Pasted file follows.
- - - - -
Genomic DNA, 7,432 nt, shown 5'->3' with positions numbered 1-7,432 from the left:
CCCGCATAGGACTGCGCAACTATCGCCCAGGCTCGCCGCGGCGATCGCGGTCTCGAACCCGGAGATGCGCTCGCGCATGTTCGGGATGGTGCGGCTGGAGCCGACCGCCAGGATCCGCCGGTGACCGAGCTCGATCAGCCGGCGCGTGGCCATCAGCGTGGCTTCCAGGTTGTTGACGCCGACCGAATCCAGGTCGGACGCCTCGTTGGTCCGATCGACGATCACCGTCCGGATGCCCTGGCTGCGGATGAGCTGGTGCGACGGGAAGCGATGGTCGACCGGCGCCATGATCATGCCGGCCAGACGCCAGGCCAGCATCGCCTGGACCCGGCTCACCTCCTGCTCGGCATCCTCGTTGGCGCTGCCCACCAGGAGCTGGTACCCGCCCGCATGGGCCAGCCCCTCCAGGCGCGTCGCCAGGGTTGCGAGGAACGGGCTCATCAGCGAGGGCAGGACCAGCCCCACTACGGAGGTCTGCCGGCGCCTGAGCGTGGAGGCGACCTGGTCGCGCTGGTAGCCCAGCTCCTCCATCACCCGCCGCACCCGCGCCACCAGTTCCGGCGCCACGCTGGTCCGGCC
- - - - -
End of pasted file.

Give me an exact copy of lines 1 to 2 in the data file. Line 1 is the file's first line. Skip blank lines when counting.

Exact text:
Genomic DNA, 7,432 nt, shown 5'->3' with positions numbered 1-7,432 from the left:
CCCGCATAGGACTGCGCAACTATCGCCCAGGCTCGCCGCGGCGATCGCGGTCTCGAACCCGGAGATGCGCTCGCGCATGTTCGGGATGGTGCGGCTGGAGCCGACCGCCAGGATCCGCCGGTGACCGAGCTCGATCAGCCGGCGCGTGGCCATCAGCGTGGCTTCCAGGTTGTTGACGCCGACCGAATCCAGGTCGGACGCCTCGTTGGTCCGATCGACGATCACCGTCCGGATGCCCTGGCTGCGGATGAGCTGGTGCGACGGGAAGCGATGGTCGACCGGCGCCATGATCATGCCGGCCAGACGCCAGGCCAGCATCGCCTGGACCCGGCTCACCTCCTGCTCGGCATCCTCGTTGGCGCTGCCCACCAGGAGCTGGTACCCGCCCGCATGGGCCAGCCCCTCCAGGCGCGTCGCCAGGGTTGCGAGGAACGGGCTCATCAGCGAGGGCAGGACCAGCCCCACTACGGAGGTCTGCCGGCGCCTGAGCGTGGAGGCGACCTGGTCGCGCTGGTAGCCCAGCTCCTCCATCACCCGCCGCACCCGCGCCACCAGTTCCGGCGCCACGCTGGTCCGGCC